• Check the Dictionary of Medicines and Devices (DMD): this online resource gives details of the vast majority of healthcare products and will specify if a product is registered as a device or a medicine.
  • Check the manufacturer’s product website or contact the manufacturer for clarification.
  • Contact Numark Information Services on 0800 783 5709 option 2.

Examples of common appliances with a CE mark and listed in the Drug Tariff are:

  • Micropore Tape
  • Aknicare Lotion and Aknicare Cream
  • Bug Buster Kit
  • Appeel Medical Adhesive Remover

 

Examples of appliances with a CE mark and not listed in the Drug Tariff are:

  • IPhone 4s (CE mark clearly marked on the back, other smart phones are available)
  • NeilMed Sinus Rinse
  • Tena Pad

Never assume that a product is a medicine: you may think it is a medicine – but it could be a device.

A good example of this is sodium bicarbonate 5% ear drops - you may automatically think of this as a medicine but it is not, it is a device and is listed in part IXA of the Drug Tariff. Carmellose 0.5% unit dose vials, sodium chloride 5% eye drops, and Lumecare Advance 0.5% eye drops, are all similar examples of items classed as devices rather than as medicinal products.

Dressings are another good example where you must take care before dispensing. Dressings are classed as appliances and so to be dispensed must be listed in Part IXA. However, not every size of dressing that is manufactured will be listed in the DT. For dressings then, both the product and the size must be listed in order to dispense it.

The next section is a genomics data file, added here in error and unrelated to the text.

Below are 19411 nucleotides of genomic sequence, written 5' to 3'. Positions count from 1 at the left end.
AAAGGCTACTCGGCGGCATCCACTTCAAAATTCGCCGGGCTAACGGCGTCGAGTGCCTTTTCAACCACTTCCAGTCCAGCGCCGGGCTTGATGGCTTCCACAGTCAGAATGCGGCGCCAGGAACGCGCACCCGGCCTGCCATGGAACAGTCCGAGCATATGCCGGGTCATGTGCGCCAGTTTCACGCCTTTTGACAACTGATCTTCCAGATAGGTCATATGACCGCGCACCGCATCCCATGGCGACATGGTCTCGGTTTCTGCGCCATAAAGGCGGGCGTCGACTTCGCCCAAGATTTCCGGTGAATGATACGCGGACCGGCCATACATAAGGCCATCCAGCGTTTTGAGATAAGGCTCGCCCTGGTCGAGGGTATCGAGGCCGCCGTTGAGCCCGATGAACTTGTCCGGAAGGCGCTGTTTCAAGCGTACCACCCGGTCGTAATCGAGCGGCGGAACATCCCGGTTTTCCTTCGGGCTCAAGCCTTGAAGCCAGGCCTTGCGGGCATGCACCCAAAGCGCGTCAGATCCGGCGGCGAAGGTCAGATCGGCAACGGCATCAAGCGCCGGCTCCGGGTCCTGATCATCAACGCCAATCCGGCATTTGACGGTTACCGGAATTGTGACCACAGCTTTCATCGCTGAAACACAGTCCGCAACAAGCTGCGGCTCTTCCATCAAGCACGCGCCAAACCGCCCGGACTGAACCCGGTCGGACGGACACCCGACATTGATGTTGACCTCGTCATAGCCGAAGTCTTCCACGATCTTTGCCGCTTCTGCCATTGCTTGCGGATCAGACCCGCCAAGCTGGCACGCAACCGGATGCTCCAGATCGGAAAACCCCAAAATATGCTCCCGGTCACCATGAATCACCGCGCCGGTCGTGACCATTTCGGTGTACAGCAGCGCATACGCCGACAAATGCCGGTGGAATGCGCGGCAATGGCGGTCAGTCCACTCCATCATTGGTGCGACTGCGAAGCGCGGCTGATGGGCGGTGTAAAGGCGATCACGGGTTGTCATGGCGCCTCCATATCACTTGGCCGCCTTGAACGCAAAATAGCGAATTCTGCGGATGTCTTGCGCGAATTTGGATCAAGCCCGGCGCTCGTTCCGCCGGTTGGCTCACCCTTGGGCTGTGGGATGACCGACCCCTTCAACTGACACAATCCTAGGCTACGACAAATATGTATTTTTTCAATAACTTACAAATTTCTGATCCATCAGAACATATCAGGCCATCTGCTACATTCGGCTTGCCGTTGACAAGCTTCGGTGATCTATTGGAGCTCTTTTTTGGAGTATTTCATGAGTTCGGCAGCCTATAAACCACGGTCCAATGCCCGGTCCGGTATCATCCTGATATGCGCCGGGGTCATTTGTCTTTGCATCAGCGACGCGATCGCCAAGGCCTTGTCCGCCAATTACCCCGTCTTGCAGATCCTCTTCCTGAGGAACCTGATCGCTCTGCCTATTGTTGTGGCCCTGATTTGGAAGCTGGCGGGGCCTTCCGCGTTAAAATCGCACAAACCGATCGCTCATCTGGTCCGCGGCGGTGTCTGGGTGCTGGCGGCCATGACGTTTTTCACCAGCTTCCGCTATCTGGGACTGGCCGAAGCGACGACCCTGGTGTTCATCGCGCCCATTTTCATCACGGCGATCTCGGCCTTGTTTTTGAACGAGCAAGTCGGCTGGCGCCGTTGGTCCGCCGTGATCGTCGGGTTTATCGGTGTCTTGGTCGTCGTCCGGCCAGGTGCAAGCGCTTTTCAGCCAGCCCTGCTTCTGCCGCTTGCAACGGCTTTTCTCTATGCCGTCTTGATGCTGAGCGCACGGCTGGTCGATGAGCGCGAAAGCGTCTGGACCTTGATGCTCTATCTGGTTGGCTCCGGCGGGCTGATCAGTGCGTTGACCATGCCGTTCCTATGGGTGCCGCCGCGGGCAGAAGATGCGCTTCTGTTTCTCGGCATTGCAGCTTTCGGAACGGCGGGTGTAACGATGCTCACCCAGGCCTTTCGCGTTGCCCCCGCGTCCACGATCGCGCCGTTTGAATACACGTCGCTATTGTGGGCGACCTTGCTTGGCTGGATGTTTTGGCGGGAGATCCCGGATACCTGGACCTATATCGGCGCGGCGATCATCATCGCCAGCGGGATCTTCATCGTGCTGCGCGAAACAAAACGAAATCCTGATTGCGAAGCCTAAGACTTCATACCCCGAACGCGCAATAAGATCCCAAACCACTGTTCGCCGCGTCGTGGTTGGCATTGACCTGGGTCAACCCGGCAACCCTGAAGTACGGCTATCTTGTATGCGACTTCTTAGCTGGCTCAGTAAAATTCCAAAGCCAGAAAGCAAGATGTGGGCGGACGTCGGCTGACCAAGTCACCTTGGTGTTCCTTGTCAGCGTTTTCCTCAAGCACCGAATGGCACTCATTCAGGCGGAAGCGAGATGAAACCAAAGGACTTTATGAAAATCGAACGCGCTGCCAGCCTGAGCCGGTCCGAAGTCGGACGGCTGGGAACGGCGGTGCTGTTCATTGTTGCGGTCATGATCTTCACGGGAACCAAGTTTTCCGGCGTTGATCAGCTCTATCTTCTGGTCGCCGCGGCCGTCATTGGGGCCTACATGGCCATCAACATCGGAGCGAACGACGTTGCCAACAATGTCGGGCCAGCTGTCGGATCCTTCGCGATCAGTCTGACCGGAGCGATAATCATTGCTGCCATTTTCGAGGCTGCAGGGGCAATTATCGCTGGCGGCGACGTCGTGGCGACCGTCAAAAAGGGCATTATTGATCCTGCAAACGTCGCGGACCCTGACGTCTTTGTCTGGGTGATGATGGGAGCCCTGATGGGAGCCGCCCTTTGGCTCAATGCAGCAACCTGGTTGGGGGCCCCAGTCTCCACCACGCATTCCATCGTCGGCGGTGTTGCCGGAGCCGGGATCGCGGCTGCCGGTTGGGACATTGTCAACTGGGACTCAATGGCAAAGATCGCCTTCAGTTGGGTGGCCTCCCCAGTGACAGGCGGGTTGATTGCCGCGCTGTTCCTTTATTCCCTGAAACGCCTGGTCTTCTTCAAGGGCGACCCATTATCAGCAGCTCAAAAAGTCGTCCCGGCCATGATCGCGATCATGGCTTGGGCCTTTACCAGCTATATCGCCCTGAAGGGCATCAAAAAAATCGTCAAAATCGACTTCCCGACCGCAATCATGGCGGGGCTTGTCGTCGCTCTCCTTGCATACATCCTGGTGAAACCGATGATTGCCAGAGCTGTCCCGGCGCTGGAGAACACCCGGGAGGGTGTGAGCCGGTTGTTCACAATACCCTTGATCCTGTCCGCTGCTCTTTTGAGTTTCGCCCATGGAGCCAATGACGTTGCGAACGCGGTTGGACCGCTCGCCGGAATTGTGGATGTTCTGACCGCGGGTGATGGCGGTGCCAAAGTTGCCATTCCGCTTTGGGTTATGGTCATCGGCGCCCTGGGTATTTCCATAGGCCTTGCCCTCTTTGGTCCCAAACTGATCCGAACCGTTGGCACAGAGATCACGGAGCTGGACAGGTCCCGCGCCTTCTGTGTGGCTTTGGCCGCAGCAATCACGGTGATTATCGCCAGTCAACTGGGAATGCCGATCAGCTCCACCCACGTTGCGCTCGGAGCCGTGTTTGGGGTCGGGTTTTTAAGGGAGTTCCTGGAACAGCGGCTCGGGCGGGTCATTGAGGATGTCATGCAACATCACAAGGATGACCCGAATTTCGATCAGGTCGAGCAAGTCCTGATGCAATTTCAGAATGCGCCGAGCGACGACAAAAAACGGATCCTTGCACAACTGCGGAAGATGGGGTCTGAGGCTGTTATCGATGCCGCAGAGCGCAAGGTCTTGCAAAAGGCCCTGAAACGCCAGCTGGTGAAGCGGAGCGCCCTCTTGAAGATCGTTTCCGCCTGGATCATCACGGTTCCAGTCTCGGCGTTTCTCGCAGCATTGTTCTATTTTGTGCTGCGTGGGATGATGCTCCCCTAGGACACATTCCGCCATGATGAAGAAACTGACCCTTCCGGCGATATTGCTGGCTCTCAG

A useful resource for checking if you will be paid for an appliance is the PSNC's "Dispensing on an FP10 database". This provides information on commonly queried medicinal products and appliances, as well as some supplements, foods, toiletries and cosmetics.

Finally, if a product does not have a CE mark then it is either a medicinal product, a food/nutritional supplement or a cosmetic/toiletry. These are discussed below.

Let's take a look at medicinal products

The Drug Tariff contains an extensive list of medicines along with the price that a pharmacy will be paid for dispensing on prescription. This list is called Part VIIIA and the medicines are split up into different categories based on availability. The categories are not important for our purposes; the point is that if a drug is listed in the DT then you will be reimbursed the set price for dispensing it.

So what if the drug isn’t listed in Part VIIIA? Does that mean it can't be prescribed?

No. Any drug, cosmetic or food can be prescribed on an NHS prescription unless it is named in part XVIIIB – affectionately known as "the blacklist". Technically, this means that a GP could prescribe a Mars Bar if they wanted to – it is a food and it is not on the blacklist – and a pharmacy would (with an appropriate endorsement) be paid for dispensing it. In this case, the local health authority would be asking the GP to justify their prescribing and of course the pharmacist would be likely to query the prescription rather than dispense it.